Everything at Once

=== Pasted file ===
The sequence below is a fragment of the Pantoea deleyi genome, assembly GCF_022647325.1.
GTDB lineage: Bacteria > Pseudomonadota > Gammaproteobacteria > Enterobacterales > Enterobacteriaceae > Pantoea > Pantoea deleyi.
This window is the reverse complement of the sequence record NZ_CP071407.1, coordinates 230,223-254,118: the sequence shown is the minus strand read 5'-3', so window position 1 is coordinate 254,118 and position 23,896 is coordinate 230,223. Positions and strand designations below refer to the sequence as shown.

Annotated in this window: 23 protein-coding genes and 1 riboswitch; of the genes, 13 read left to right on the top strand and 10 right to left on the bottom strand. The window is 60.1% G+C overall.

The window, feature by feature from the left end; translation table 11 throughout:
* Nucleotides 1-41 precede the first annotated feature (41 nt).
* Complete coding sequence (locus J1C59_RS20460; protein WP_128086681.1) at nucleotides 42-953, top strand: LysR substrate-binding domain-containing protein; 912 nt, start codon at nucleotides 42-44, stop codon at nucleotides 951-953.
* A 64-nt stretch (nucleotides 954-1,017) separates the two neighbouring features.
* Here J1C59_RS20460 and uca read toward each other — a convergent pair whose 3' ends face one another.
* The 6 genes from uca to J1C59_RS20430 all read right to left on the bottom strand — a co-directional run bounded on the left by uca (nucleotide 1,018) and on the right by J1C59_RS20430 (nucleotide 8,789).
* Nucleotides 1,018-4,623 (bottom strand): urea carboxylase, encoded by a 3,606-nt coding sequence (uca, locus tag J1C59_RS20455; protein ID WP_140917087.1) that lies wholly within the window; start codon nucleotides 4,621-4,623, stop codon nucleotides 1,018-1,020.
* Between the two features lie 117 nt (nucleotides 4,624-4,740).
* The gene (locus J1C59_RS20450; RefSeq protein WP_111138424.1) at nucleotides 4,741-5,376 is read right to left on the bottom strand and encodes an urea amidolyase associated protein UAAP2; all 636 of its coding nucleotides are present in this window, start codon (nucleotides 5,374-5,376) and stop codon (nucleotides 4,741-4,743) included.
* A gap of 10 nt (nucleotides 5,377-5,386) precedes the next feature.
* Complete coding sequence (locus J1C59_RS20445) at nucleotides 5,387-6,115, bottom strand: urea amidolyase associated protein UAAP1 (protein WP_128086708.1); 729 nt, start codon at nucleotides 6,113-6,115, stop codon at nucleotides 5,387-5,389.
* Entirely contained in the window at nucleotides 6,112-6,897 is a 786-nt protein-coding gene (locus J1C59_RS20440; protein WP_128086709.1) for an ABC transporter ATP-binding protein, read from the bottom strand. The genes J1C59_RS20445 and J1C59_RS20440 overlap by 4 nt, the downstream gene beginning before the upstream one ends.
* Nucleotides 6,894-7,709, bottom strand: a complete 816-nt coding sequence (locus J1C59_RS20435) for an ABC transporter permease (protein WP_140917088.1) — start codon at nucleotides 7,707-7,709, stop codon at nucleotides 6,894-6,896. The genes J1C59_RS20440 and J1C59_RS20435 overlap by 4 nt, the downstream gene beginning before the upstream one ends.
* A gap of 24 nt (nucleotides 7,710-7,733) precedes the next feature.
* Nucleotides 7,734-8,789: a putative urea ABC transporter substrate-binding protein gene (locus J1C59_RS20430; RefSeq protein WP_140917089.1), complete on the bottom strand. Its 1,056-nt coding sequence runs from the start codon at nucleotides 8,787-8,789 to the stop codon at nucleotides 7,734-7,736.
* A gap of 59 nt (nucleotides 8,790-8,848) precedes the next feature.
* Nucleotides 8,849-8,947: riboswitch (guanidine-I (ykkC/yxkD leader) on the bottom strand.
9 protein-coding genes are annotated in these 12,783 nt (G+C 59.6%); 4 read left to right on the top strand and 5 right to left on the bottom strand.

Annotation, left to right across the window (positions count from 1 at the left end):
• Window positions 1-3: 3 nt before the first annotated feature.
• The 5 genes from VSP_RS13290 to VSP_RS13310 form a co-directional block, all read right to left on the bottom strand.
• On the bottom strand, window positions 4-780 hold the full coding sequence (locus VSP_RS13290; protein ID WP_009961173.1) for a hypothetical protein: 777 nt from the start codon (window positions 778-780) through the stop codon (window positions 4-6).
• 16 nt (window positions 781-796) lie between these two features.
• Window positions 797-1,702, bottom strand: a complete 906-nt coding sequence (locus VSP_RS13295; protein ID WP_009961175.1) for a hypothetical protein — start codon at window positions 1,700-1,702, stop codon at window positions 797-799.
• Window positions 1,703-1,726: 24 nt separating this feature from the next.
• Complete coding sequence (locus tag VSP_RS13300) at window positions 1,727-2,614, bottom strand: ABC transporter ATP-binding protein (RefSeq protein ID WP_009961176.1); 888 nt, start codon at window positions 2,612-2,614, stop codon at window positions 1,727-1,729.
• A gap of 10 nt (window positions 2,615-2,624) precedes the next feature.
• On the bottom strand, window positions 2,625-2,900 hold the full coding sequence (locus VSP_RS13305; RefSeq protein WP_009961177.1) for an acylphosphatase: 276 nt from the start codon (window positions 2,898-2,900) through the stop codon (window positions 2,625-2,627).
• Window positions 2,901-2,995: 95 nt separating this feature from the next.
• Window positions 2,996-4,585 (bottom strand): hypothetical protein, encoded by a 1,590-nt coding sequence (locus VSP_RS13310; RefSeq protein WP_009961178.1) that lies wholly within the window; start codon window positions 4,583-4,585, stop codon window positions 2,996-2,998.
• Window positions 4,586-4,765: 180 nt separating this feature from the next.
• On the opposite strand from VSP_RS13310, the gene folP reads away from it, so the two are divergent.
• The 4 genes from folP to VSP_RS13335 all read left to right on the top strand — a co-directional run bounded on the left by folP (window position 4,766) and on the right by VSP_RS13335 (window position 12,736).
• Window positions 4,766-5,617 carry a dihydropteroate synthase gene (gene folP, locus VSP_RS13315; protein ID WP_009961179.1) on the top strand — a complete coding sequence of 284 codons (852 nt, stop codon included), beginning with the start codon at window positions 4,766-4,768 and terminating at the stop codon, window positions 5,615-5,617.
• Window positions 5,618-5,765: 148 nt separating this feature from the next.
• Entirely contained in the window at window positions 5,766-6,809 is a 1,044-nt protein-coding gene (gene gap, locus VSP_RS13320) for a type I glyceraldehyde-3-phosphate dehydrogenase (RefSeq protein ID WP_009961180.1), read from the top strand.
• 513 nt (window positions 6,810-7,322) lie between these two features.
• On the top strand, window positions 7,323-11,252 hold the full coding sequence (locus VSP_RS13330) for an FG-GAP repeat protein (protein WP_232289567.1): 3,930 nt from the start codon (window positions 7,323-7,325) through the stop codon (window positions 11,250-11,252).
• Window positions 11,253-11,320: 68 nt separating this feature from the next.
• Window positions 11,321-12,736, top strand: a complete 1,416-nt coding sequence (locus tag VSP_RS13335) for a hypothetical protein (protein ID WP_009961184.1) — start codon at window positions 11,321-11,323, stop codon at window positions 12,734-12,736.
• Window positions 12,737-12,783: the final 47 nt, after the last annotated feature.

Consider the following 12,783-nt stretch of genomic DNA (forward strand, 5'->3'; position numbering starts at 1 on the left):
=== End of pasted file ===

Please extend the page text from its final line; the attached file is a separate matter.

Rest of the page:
Boston Globe Article on Aug.14, 2007 sums up the Council and it's creator Bart Steele... 'Late-blooming rock 'n' roll musician (and multi-instrumentalist) Bart Steele...has adopted Chelsea as home, inspiration, and cause. Using his music as a megaphone, Steele has emerged as a kind of civic cheerleader for a city that can use all the boosters it can get. 'I just love this town,' he declares. How much? Well, he named his band the Chelsea City Council. He wrote two songs on his upcoming album about events in Chelsea's history, including 'Can't Keep Me Down,' inspired by the Great Chelsea Fire of 1908, which nearly destroyed the city physically and psychologically. For several years, he has taken on the labor-intensive task of helping organize the entertainment for the Chelsea River Revel, an annual festival whose proceeds benefit nonprofit groups seeking to clean up Chelsea's waterfront. (Steele) has become a regular performer in Chelsea and beyond, where he takes advantage of his performer's pulpit to talk up this much-maligned municipality. 'Every time I've seen Bart play, he always talks highly of Chelsea, always says 'Don't believe all the negative aspects you're hearing about Chelsea,' ' says Roseann Bongiovanni, president of the (real) Chelsea City Council. 'It's really nice to hear some body who's not originally from Chelsea really embracing the city.' Steele is adding his high-energy personality to that burgeoning scene. Like a lot of the other artistic newcomers, he wants to be part of Chelsea's comeback...But the connection seems to run deeper. Perhaps Steele identifies with Chelsea's underdog struggle. After all...he is trying to forge a successful career in a notoriously youth-centric field. Yet his jaunty demeanor as he beckons a visitor into his low-ceiling basement studio seems to leave no room for the possibility of failure. The title of his album, due out Sept. 8, is 'Everything at Once.' It refers both to his own attention-deficit disorder ('I call it ADD rock,' he jokes) and to the sometimes-erratic appetite for experience that has made Steele's life such a bumpy ride. 'This is about my life, doing a million things at once, how fun and exhausting it is,' he says. 'Every couple of years, I overextend myself.' This may be one of those times. In addition to writing all or part of 11 of the dozen songs on the album and performing as lead singer (and guitarist), Steele produced, engineered, and mixed the album while filming a documentary about the making of 'Everything at Once.' He's also halfway through recording his second album. 'It's so magical, bringing life out of a song,' he says as he twiddles a dial on a recording console. His enjoyment is palpable as he bounces animatedly on a stool before an array of recording equipment, delighting in the sound of his songs, as his drummer looks on. Steele plays tracks from the album and pantomimes playing the drums, the guitar, the keyboard. At one point he doesn't like what he hears. Frowning, he mutters, 'Gotta re-do the vocals,' then explains: 'I was flat. I can sing better than that.' Steele grew up in Jamaica Plain and Brookline, and attended Noble & Greenough School in Dedham. His parents had divorced when he was 3. As a student at the University of Vermont, Steele formed a rock band, and they were good enough that a couple of members of Phish sat in with them from time to time. But, he says, the band dissolved when some members got heavily into drugs. After college, armed with backpack and guitar, he traveled through Europe, Russia, China, Tibet, and India. (He was the target of an attempted mugging at the Taj Mahal, which furnished the material for a song.) He went to the base camp of Mount Everest, and when a group of climbers from Uzbekistan descended from their trip up the mountain, Steele serenaded them with a few tunes. So far, his was the classic musician's arc, albeit a geographically wide-ranging one. But when it came time to embark on a career, Steele found that conventional definitions of success were hard to shake. He went into financial services, working as a stockbroker for a few years. It didn't go well, and besides, he says, 'The whole time I was questioning: 'Why am I not playing music?' ' So he decided to pursue his long-deferred dream of a career in rock 'n' roll. He tended bar and dabbled in real estate to make ends meet while he studied for a degree in music production from the Berklee College of Music. Four years ago, he moved to Chelsea, and found a spur for his music and an outlet for his energy. 'Now I have very little money, and I'm 10 times happier,' he says. A large part of what makes the unmarried Steele happy is his 6-year-old daughter...there are pictures of her all over his townhouse. Part of it is the modest success he's enjoyed -- his band made it to the late rounds of a June battle of the bands in Boston -- and his hope that he's on the verge of a career breakthrough. Part of it is the sense of belonging to a creative community within the gritty environs of Chelsea. 'I already feel like a success in my own way, because I'm doing what I love,' he says.
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